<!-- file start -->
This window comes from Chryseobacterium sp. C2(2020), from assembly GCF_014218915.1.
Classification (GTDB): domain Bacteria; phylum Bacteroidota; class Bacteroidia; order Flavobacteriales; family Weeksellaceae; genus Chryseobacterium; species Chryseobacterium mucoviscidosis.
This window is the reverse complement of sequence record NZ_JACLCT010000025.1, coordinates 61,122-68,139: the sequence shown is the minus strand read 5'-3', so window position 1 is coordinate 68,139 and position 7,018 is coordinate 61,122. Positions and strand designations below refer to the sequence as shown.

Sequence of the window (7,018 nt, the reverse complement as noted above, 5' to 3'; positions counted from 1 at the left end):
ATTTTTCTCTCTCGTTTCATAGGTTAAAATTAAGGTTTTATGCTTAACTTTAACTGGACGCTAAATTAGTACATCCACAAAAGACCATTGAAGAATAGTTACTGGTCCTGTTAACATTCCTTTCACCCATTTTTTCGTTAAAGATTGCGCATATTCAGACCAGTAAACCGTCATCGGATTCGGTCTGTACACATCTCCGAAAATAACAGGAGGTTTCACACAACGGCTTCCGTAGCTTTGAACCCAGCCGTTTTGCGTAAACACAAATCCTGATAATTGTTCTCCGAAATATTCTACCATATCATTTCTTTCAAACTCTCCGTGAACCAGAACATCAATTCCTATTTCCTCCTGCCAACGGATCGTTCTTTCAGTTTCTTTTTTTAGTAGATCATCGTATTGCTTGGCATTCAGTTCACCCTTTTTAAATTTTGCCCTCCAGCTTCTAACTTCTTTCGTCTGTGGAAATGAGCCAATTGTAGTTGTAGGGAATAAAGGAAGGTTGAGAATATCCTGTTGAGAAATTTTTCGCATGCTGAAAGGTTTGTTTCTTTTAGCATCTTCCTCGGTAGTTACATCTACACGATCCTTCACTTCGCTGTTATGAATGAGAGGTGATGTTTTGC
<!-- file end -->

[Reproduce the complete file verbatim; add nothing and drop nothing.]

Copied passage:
This window comes from Chryseobacterium sp. C2(2020), from assembly GCF_014218915.1.
Classification (GTDB): domain Bacteria; phylum Bacteroidota; class Bacteroidia; order Flavobacteriales; family Weeksellaceae; genus Chryseobacterium; species Chryseobacterium mucoviscidosis.
This window is the reverse complement of sequence record NZ_JACLCT010000025.1, coordinates 61,122-68,139: the sequence shown is the minus strand read 5'-3', so window position 1 is coordinate 68,139 and position 7,018 is coordinate 61,122. Positions and strand designations below refer to the sequence as shown.

Sequence of the window (7,018 nt, the reverse complement as noted above, 5' to 3'; positions counted from 1 at the left end):
ATTTTTCTCTCTCGTTTCATAGGTTAAAATTAAGGTTTTATGCTTAACTTTAACTGGACGCTAAATTAGTACATCCACAAAAGACCATTGAAGAATAGTTACTGGTCCTGTTAACATTCCTTTCACCCATTTTTTCGTTAAAGATTGCGCATATTCAGACCAGTAAACCGTCATCGGATTCGGTCTGTACACATCTCCGAAAATAACAGGAGGTTTCACACAACGGCTTCCGTAGCTTTGAACCCAGCCGTTTTGCGTAAACACAAATCCTGATAATTGTTCTCCGAAATATTCTACCATATCATTTCTTTCAAACTCTCCGTGAACCAGAACATCAATTCCTATTTCCTCCTGCCAACGGATCGTTCTTTCAGTTTCTTTTTTTAGTAGATCATCGTATTGCTTGGCATTCAGTTCACCCTTTTTAAATTTTGCCCTCCAGCTTCTAACTTCTTTCGTCTGTGGAAATGAGCCAATTGTAGTTGTAGGGAATAAAGGAAGGTTGAGAATATCCTGTTGAGAAATTTTTCGCATGCTGAAAGGTTTGTTTCTTTTAGCATCTTCCTCGGTAGTTACATCTACACGATCCTTCACTTCGCTGTTATGAATGAGAGGTGATGTTTTGC